Blood samples were collected for analysis after obtaining the patients informed consent and the investigation was approved by the local Ethics Committees of the institutions involved. DNA was isolated from whole peripheral blood using a standard phenol-chloroform method. Genotyping by RFLP-PCR was used to detect the most prevalent AATD mutations (S and Z) (Denden et al., 2009). This analysis does not report any S or Z AAT allele. Sequencing of the AAT gene coding regions as previously described (Denden et al., 2009) revealed a novel point mutation at c.97 T C (Figure 1). This substitution led to the replacement of phenylalanine by leucine (F33L). Since the mutation was found in the heterozygous state, the PCR product of exon II of the SERPINA1 gene was cloned to identify the allele with the mutated base. Cloning was done using a TOPO-TA cloning kit (Invitrogen Corporation, Carlsbad, CA). The sequencing of positive clones confirmed the presence of the c.97 T C point mutation on the PI*M2 (c.302 G A) allele (Figure 2).

Although the mutation occurred in the heterozygous state, mild AATD, usually observed in subjects carrying only one deficient allele, could explain the disease. Indeed, a meta-analysis of previous studies indicated an increase in the risk of COPD in PI*MZ heterozygotes (Hersh et al., 2004). The serum AAT level in this patient (132 mg/dL) was within the normal AAT range of the Tunisian population [120-280 mg/dL] (Denden et al., 2008). However, the patient's heterozygous state meant that the expression of a normal allele (PI*M1) could have masked any deficiency arising from the mutated allele. Additional investigations were needed to elucidate this deficiency but, unfortunately, none of the patient's family members was available for further study.

To circumvent this limitation, computational methods were used to assess whether the mutation was detrimental to the protein structure and/or function. Changes in the stability of the mutant protein compared to the wild type protein were predicted using the Auto-Mute server (Masso and Vaisman, 2008). SIFT (Sorting Intolerant from Tolerant) software (Ng and Henikoff, 2002) was used to predict tolerance to the causal non-synonymous SNP (nsSNP) on the basis of sequence conservation in the protein family. The PolyPhen bioinformatic algorithm (Ramensky et al., 2002) was used to predict the influence of the mutation based on data derived from structural parameters, functional annotations and evolutionary information, and the HybridMeth algorithm (Capriotti et al., 2006) was used to predict the effect of the nsSNP based on evolutionary information. The p.F33L mutant was predicted to be 1.41 kcal mol-1 less stable than the wild type protein (PDB ID: 1atu). SIFT software showed that the phenylalanine at position 33 was highly conserved in the protein family (score of 0.00), while the HybridMeth algorithm favored a disease-associated nsSNP with a reliability index of 7. PolyPhen predicted that the p.F33L mutation was possibly deleterious to AAT (PSIC score difference of 1.882). The PolyPhen decision tree indicated that substitution of the buried amino acid F by L at position 33 in the AAT-A-α-helix led to a reduction in side chain volume of 23 Å3 and the creation of a cavity. Cavities in the protein hydrophobic core are very likely to disturb the tridimensional structure and folding of AAT. In silico analysis with known mutations was used to assess the accuracy of the predictions and confirmed that the computational analyses based on evolutionary, structural and functional information were in agreement with previous findings in vivo and in vitro (Table 1). A neutral effect was predicted for mutations associated with a normal AAT level: the common AAT mutations PI*M2 (R101H) and PI*M3 (E376D) apparently had no effect on the protein (Table 1). Mutations associated with a low AAT level were predicted to be damaging: AATD, observed in the most prevalent deficiency variants PI*S (E264V) and PI*Z (E342L), was attributed to a change in hydrophobicity and charge at buried sites of the protein. The rare allele PI*Mwurzburg (E369S) showed the same abnormality as the F33L mutation, i.e., a23Å3 reduction in side chain volume (Table 1).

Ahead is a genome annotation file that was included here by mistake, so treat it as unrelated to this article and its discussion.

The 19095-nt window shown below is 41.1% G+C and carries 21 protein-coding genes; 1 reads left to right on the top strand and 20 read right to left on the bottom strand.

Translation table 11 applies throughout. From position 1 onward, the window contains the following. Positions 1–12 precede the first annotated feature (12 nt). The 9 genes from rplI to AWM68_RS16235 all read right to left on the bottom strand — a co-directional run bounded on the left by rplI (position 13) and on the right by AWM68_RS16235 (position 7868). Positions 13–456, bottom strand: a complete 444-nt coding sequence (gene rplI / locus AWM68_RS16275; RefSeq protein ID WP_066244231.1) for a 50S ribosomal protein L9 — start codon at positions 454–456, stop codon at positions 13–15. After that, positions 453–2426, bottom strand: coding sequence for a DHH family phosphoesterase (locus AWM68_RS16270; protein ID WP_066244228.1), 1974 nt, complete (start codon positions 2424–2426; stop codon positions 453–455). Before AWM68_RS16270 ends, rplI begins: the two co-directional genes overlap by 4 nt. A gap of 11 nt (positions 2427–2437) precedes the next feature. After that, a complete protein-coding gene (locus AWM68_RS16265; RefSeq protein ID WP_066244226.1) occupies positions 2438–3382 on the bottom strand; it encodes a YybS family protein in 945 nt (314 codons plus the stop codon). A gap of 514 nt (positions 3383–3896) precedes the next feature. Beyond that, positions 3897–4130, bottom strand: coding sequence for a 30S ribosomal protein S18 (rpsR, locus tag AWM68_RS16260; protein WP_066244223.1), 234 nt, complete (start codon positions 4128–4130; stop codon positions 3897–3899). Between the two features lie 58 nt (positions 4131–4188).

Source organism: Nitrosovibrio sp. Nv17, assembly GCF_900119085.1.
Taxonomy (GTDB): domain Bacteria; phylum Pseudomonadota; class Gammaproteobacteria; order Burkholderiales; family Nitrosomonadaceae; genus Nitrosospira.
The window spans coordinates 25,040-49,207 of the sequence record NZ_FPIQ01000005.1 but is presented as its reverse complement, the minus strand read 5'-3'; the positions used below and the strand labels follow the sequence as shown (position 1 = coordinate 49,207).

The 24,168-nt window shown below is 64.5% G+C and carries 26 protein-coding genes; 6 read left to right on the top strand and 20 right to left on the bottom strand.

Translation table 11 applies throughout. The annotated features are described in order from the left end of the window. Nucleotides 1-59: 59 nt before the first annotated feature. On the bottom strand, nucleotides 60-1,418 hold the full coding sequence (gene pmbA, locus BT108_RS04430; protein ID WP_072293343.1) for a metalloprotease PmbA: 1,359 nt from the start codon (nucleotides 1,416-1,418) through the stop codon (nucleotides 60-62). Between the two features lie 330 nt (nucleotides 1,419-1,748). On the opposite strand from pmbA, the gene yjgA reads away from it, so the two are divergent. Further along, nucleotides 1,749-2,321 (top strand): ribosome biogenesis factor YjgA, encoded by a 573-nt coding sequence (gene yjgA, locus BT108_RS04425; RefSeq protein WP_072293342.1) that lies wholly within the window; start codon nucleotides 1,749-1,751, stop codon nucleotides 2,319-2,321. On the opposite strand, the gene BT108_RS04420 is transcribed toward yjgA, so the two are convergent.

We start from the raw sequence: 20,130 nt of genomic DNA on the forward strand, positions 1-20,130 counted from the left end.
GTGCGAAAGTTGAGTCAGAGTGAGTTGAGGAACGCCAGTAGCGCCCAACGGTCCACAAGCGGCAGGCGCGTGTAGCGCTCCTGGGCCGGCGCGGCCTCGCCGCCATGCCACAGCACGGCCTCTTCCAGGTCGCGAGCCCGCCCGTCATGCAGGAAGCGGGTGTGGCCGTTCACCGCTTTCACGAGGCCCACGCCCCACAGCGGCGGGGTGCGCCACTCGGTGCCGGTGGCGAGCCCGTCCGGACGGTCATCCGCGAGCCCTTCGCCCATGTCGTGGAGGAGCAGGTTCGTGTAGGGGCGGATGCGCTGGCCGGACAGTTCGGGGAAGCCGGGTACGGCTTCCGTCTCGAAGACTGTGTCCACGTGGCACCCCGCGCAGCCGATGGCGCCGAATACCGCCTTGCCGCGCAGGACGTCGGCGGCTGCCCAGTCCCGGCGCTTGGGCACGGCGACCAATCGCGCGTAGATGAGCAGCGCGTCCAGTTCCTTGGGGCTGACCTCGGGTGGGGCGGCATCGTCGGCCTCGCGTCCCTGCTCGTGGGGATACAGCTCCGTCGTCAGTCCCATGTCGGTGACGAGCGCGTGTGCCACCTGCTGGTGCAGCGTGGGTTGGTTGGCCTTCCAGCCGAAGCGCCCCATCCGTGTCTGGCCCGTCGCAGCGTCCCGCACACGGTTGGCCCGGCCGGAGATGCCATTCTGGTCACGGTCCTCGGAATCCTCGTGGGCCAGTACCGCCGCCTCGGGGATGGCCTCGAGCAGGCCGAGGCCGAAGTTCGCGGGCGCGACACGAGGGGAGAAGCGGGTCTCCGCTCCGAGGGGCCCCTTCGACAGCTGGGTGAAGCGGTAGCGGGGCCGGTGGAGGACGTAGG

In conclusion, we have described a novel rare PI mutation that is likely to be clinically important, as suggested by computational analyses. Further studies are required to confirm this finding.

 

Acknowledgments

The authors thank Dr. Maurizio Luisetti of the Center for Diagnosis of Inherited Alpha1-Antirtypsin Deficiency, Pavia, Italy, for providing laboratory space for Sabri Denden to clone and sequence the AAT variant described in this work.

 

References

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Send correspondence to:
Amel Haj Khelil
Biochemistry and Molecular Biology Laboratory
Faculty of Pharmacy
1, Av. Avicenne, 5019 Monastir, Tunisia
E-mail: Amel.HK@fsm.rnu.tn

Received: February 19, 2010; Accepted: June 2, 2010.